Robinhood is a popular brokerage firm among millennials. It’s an app that lets them trade stocks for free.

If you aren’t a millennial, you might know there are no free lunches on Wall Street.

You know if your broker buys you lunch, they used your commissions to pick up the check.

But Robinhood doesn’t charge commissions. That’s certainly a good deal, if it’s true.

But since we know there can’t be a free lunch, it’s obvious Robinhood makes money somewhere.

The High Price of Free Trades

A broker can execute trades between two of its clients. This is known as internal crossing of orders, and it can be beneficial to clients.

When a trade crosses internally, other traders don’t see the order until it’s executed. That means both sides of the trade can get a better price.

The broker makes a little money on crossing. But since it benefits many investors, no one cares that brokers make money.

Robinhood doesn’t cross orders internally. Instead, the firm sells order flow to high-frequency trading firms (HFTs).

Selling order flow is exactly what it sounds like. Brokers take your information and sell it to the highest bidder. Exchanges or HFTs then make money on the information. Usually, it’s just a fraction of a cent per share.

Robinhood says this is OK because everyone does it.

Right now, if you’re not a millennial, you might have a memory of your grandmother asking if you would jump off a bridge simply because everyone else did. And trading on Robinhood is, in effect, jumping off a bridge without a safety net.

The safety net is the internal crossing of orders. That process helps stock prices fall smoothly in market crashes.

But before getting to that, let’s look at how much Robinhood makes from selling order flow.

Robinhood Gets Rich

All brokers report how much they make by selling orders. TD Ameritrade, for example makes $0.0016 per share, on average, from one HFT firm. Robinhood makes an average of $0.00026 per dollar of order flow from that same HFT firm.

For some reason, Robinhood uses a nonstandard way of reporting this metric. But we can see that Robinhood makes about $0.078 per share in a $300 stock like Tesla, or 48 times more money than the $0.0016 per share TD Ameritrade makes.

Robinhood makes more than other brokers on almost any stock.

Maybe the extra costs are why Robinhood is using a different reporting metric. But there must be a reason order flow from Robinhood is worth so much. The HFT firms must be making more money from the firm’s customers than they do from other brokers.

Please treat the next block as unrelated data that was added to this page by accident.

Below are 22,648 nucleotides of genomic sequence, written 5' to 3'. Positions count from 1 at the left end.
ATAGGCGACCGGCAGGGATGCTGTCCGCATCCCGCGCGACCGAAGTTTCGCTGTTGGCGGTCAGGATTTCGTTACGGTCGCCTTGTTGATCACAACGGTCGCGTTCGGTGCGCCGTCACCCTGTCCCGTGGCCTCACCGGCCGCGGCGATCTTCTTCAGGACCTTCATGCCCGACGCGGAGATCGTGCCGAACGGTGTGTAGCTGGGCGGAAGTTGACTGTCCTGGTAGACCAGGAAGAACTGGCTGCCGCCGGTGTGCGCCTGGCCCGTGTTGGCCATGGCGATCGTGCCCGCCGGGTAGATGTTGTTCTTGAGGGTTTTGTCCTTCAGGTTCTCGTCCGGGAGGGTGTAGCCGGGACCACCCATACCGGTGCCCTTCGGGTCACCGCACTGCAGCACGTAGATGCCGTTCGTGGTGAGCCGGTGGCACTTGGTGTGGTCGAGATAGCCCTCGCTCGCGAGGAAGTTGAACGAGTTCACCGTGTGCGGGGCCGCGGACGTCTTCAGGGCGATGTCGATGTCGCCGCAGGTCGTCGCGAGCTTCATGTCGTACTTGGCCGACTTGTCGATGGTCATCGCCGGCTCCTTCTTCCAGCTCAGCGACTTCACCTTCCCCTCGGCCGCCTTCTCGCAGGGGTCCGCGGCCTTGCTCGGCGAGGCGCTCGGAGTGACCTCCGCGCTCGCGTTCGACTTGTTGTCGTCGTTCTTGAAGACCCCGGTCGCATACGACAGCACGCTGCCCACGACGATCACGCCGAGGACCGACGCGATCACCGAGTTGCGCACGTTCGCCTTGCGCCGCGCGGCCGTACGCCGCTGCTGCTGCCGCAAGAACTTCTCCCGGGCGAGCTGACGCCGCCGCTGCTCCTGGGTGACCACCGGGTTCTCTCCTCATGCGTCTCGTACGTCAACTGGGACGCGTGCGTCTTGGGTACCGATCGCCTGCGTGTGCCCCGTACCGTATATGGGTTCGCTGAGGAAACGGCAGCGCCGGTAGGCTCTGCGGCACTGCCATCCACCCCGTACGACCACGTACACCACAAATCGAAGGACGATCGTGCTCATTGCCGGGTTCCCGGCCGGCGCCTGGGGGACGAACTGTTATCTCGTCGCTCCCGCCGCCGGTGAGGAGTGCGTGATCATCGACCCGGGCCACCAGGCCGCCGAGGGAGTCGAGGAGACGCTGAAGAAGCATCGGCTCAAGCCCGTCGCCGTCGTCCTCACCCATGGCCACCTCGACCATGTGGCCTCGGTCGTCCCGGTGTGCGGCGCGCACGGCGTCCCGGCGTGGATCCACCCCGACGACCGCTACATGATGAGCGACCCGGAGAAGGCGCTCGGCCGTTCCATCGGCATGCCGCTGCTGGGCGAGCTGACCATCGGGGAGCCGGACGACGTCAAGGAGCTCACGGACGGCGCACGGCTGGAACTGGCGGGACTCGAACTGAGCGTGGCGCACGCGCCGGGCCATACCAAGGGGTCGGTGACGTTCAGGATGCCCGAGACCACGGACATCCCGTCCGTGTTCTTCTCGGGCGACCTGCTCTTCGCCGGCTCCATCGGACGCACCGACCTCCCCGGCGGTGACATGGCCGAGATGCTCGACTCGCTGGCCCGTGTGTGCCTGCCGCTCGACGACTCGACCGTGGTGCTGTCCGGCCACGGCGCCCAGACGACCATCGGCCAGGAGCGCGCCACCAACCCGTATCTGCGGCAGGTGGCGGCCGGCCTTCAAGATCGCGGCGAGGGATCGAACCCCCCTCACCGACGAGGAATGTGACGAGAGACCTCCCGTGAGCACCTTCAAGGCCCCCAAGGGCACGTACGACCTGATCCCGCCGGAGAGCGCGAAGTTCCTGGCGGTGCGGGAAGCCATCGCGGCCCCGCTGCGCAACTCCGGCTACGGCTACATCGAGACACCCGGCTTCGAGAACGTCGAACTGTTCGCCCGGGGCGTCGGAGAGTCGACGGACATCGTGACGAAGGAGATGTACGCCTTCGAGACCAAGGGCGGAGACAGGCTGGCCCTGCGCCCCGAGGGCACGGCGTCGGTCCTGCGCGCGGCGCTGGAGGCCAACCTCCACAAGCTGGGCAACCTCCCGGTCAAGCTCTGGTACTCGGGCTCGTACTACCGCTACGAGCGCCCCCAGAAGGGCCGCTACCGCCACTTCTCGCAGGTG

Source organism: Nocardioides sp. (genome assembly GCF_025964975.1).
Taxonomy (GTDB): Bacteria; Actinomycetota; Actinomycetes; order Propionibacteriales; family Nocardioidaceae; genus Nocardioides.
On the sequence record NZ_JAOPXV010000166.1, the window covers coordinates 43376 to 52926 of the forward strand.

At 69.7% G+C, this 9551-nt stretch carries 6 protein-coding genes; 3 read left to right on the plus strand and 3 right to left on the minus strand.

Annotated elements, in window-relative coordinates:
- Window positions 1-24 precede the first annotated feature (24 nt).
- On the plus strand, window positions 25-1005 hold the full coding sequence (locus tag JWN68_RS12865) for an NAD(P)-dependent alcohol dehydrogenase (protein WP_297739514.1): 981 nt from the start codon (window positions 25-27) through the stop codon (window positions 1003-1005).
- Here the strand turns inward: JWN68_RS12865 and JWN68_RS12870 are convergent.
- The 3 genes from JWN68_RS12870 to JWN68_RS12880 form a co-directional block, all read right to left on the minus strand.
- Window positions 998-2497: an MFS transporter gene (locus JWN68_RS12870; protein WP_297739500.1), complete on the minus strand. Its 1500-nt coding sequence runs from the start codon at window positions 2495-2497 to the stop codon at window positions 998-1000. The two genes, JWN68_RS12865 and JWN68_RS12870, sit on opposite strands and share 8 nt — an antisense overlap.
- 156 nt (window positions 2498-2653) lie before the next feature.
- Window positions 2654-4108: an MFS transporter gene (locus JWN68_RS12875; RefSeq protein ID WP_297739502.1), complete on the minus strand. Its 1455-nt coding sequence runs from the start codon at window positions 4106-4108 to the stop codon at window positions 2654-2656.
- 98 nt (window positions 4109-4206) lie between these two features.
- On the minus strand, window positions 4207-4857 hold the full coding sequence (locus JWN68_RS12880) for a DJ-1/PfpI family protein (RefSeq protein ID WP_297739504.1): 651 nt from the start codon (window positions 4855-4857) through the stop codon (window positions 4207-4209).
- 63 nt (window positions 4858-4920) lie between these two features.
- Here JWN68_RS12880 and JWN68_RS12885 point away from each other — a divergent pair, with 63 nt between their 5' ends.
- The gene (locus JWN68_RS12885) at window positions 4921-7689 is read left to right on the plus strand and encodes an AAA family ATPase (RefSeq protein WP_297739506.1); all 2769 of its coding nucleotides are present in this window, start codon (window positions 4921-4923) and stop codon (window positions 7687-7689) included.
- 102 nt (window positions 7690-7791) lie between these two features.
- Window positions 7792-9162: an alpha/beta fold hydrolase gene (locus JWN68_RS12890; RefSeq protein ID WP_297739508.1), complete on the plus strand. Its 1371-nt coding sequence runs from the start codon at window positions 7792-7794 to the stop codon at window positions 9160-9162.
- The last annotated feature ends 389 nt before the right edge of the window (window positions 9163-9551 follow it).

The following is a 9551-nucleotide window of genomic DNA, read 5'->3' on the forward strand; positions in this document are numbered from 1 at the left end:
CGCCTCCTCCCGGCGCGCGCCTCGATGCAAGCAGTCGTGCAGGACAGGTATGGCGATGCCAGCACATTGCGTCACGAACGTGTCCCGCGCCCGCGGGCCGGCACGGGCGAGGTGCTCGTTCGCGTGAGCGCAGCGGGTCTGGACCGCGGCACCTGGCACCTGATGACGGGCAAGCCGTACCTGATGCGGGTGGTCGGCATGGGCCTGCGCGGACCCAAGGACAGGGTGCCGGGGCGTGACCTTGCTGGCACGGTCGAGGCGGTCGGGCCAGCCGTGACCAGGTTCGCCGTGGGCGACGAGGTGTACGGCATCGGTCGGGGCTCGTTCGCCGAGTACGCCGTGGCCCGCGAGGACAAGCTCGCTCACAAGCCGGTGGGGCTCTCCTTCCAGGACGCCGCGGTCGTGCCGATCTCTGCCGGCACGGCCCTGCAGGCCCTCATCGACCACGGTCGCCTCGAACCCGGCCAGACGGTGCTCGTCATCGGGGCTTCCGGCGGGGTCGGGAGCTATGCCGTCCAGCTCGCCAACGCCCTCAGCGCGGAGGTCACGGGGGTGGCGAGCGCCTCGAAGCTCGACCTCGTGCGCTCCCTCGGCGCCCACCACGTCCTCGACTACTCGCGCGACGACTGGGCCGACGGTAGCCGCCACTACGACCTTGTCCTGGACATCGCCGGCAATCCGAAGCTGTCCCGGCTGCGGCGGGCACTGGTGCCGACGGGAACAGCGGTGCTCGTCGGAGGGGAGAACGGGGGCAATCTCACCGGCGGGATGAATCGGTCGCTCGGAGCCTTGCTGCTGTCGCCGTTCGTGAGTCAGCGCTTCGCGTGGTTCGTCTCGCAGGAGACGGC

The High Risk of Free Trades

The real danger in Robinhood could be the fact that it will simply release orders into the market during a crash.

Traditional brokers take steps to reduce the impact of orders in a crash. And even with this safeguard, there are still occasional problems.

One safeguard is that internal processing of orders. Without this ability, Robinhood will have to dump orders into the market when HFTs refuse to pay for order flow.

And HFTs reduce trading when markets crash. So, Robinhood will make crashes more severe.

It will also prevent markets from returning to normal as quickly as they could since extra sell orders will just be sitting there as prices try to bounce back.

An example of this occurred in May 2010. That was the Flash Crash. The Dow Jones Industrial Average fell more than 1,000 points in minutes and then recovered.

The problem that day was that a smaller mutual fund in Kansas City tried to execute too many e-mini S&Ps in too short a time.

As prices fell, HFT firms stopped trading. There’s no legal requirement to lose money, so HFTs had no reason to trade until order flow returned to normal.

Large Firms Are “Doing God’s Work”

In 1987, we had market makers instead of HFT firms. Market makers were legally required to lose money, so that decline wasn’t as bad as it could have been.

If market professionals can crash a market that depends on HFTs, imagine what millennials can do. We may soon find out.

The safeguards large firms provide in market crashes are one reason the CEO of Goldman Sachs said in 2009 that financial firms are just doing God’s work.

By focusing on disrupting the system that makes global finance possible, Robinhood is building Satan’s playground in the middle of the markets.

One day, we will look back at Robinhood and wonder how regulators allowed it to happen. Just like how we look back at 2008 and wonder how regulators allowed liar loans and other things to cause that crash.

For now, we should ask why exactly are HFT firms paying so much for Robinhood’s orders. Maybe these trades aren’t really free.


Michael Carr, CMT

Editor, Peak Velocity Trader